Reserve Bank outlines major risks to New Zealand economy

Ongoing containment of Covid-19 and significant fiscal and monetary support has ensured the New Zealand economy has been resilient to the economic shocks from the pandemic but significant risks remain, according to the Reserve Bank.

New Zealand’s central bank released its six-monthly Financial Stability Report this morning and Reserve Bank governor Adrian Orr said the relatively resilient economy meant the financial system had not been tested as severely as it could have been.

“The banking system has maintained strong buffers of capital and liquidity, and the insurance sector remains well capitalised.”

But Orr also signalled caution saying Covid-19 remained rampant internationally, implying significant risks to New Zealanders’ health and economic prosperity remain.

“Businesses domestically and internationally face ongoing challenges as fiscal support measures unwind, which will lead to an increase in loan impairments for banks,” he said.

Deputy Governor Geoff Bascand acknowledged that actions to support employment and investment had also spurred on activity in the housing market resulting in an increase in higher-risk lending, particularly to property investors.

“High leverage in the housing sector poses risks if house prices fall sharply or unemployment rises, reducing the ability to service loans.

“This is why the Reserve Bank intends to re-impose LVR restrictions to guard against continued growth in high-risk lending and ensure that banks remain resilient to a future housing market downturn,” Bascand said.

The Reserve Bank has signalled its intention to consult on re-introducing the bank restriction from March 1.

Bascand said banks needed to continue to support their customers and maintain their appetite to lend.

The report notes home loan deferrals peaked at around 8 per cent of mortgage lending but only 1.5 per cent remained on deferral as of early November.

However, the Reserve Bank expected loan impairment rates to rise and banks had increased loan loss provisions in anticipation.

“Higher provisions, along with reduced net interest income as a result of lower interest rates, have seen bank profits fall from previous high levels. However, profits still remain reasonable and, with banks currently restricted from paying dividends, they have strengthened their capital buffers.

“A worsening in the economic outlook would likely result in banks having to raise additional provisions to cover expected credit losses, which could put further pressure on profitability.”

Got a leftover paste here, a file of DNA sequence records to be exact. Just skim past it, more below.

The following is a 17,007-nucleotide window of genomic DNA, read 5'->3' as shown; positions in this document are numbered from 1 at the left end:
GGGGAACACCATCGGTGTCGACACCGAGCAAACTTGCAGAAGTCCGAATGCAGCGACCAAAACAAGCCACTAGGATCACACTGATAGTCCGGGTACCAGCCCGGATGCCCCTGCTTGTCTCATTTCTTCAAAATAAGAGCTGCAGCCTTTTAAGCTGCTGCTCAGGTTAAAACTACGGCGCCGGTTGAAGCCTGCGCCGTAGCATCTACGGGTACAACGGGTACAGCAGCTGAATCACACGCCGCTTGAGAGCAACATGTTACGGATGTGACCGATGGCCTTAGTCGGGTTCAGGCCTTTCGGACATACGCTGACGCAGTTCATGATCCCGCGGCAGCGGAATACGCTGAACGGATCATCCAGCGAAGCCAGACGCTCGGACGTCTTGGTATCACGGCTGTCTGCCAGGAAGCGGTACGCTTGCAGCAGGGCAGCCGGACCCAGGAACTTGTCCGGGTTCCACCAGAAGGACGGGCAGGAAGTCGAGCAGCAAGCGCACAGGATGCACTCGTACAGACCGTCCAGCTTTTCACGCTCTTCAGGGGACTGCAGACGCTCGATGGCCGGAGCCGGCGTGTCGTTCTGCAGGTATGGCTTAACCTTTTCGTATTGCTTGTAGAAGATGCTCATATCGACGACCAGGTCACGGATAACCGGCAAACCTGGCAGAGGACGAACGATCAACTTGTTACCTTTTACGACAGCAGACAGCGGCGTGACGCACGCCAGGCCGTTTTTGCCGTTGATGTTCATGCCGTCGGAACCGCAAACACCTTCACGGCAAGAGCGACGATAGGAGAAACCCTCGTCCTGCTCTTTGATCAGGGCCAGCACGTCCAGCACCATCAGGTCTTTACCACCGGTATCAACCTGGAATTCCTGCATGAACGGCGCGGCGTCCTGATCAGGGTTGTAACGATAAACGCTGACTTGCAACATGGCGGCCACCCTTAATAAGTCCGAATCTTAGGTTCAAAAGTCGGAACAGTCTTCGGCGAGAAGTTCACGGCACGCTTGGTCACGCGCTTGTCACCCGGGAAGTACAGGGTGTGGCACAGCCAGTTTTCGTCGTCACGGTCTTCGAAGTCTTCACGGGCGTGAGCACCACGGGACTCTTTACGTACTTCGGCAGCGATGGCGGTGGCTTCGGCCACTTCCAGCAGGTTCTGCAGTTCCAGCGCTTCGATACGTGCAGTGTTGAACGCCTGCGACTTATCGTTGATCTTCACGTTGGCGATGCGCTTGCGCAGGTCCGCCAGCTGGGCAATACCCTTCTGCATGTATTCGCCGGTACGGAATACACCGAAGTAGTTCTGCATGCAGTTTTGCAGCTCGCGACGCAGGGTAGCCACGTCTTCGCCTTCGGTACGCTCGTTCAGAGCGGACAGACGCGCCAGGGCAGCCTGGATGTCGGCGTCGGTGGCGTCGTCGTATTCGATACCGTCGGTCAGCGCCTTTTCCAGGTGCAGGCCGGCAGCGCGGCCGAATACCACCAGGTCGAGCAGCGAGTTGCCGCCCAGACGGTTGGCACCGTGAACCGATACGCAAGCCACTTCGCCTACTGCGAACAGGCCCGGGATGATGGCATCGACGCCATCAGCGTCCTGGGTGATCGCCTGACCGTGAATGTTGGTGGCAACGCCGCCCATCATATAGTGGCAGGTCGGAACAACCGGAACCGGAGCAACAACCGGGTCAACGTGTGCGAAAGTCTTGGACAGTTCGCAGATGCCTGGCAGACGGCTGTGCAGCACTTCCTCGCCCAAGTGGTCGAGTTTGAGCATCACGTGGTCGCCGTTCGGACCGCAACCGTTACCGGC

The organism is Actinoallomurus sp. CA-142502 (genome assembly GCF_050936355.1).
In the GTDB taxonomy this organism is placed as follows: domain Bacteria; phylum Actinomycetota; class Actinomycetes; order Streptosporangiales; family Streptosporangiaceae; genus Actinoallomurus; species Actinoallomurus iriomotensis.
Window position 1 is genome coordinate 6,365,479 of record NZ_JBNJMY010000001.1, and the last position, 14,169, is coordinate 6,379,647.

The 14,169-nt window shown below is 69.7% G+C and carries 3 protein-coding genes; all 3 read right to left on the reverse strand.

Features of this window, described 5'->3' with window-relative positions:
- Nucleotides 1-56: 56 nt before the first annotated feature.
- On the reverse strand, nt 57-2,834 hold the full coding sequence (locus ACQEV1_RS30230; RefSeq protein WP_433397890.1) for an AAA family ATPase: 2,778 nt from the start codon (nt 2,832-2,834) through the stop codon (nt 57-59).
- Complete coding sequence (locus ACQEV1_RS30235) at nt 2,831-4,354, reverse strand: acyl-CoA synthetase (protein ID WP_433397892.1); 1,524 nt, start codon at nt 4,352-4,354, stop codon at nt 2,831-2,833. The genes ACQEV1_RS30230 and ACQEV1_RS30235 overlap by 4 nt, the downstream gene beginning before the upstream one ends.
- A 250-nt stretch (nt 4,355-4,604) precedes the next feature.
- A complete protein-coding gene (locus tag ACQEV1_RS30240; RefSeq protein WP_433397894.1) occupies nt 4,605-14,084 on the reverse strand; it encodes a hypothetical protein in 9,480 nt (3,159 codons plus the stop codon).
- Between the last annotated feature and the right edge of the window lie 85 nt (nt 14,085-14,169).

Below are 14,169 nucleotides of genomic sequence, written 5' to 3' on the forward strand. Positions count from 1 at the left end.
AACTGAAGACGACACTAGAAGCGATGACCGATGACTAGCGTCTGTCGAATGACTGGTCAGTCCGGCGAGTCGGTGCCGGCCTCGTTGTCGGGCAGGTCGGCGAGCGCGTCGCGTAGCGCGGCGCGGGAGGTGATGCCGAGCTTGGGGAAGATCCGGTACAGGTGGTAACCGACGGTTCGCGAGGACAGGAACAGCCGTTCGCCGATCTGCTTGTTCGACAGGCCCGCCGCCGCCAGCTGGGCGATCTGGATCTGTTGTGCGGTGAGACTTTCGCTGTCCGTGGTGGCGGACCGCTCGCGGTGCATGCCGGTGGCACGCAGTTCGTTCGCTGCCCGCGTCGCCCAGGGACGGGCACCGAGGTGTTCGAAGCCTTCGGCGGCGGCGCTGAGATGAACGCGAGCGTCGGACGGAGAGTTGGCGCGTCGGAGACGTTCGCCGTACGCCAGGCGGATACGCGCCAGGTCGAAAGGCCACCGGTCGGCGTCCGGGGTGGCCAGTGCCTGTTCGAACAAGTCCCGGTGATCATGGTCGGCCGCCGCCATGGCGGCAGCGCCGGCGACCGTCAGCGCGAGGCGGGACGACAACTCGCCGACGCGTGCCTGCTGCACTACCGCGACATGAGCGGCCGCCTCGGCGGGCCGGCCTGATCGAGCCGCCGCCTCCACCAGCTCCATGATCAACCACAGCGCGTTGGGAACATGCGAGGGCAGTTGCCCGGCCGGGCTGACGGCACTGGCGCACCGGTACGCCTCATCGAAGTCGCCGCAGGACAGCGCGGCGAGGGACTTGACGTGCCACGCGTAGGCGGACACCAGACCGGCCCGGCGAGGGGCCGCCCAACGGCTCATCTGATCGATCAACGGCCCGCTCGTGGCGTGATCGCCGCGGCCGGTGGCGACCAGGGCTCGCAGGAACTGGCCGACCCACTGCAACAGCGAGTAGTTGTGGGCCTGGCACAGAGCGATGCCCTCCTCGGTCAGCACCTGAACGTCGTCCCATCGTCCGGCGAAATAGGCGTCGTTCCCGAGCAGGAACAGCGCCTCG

Reserve Bank stress tests had shown banks had the capacity to withstand a significant weakening in the economy before their ability to continue to support the flow of credit would come under question.

The Reserve Bank said despite the decline in economic activity housing market activity and credit growth had rebounded strongly.

“A growing share of this lending is going to borrowers with low deposits, making these borrowers’ balance sheets more vulnerable to a correction. If this trend were to continue, the stock of low-deposit home loans on banks’ books would gradually rise to a level that would constitute a risk to financial stability.”

Some banks had eased maximum loan-to-value ratio restrictions to property investors from 70 to 80 per cent and lending at that high LVR had increased strongly.

“While the share of high-LVR loans on banks’ balance sheets remains relatively modest for now, a material easing in standards for new lending could see risks increase over time.”

The report notes that while asset price growth supported household balance sheets, long-term risks remained from housing market imbalances.

“House price growth continues to outpace growth in household incomes and rents.”

In October the house price-to-income ratio rose to 7.7 up from 6.8 a year earlier mainly driven by strong growth in Auckland where the house price to income ratio was now 10.3.

“House prices are at very high levels, and the recent growth in house prices increases the risk of a sharp correction in the medium term, if the current demand and supply imbalances quickly unwind.”

The Reserve Bank had recently completed a hypothetical mortgage borrower survey of mortgage lending banks and results suggested banks were willing to grant higher debt to income loans to comparable borrowers than in 2018 with the average debt-to-income ratio increasing from 4.8 to 5.3 for owner-occupier borrowers.

Despite this rise the average debt servicing as a share of borrowers’ incomes had fallen from 39 per cent to 35 per cent because of falling mortgage rates over the last two years.

“A lower debt-servicing ratio implies borrowers would have a higher capacity to absorb declines in income or increases in expenses, after making their loan repayments.”

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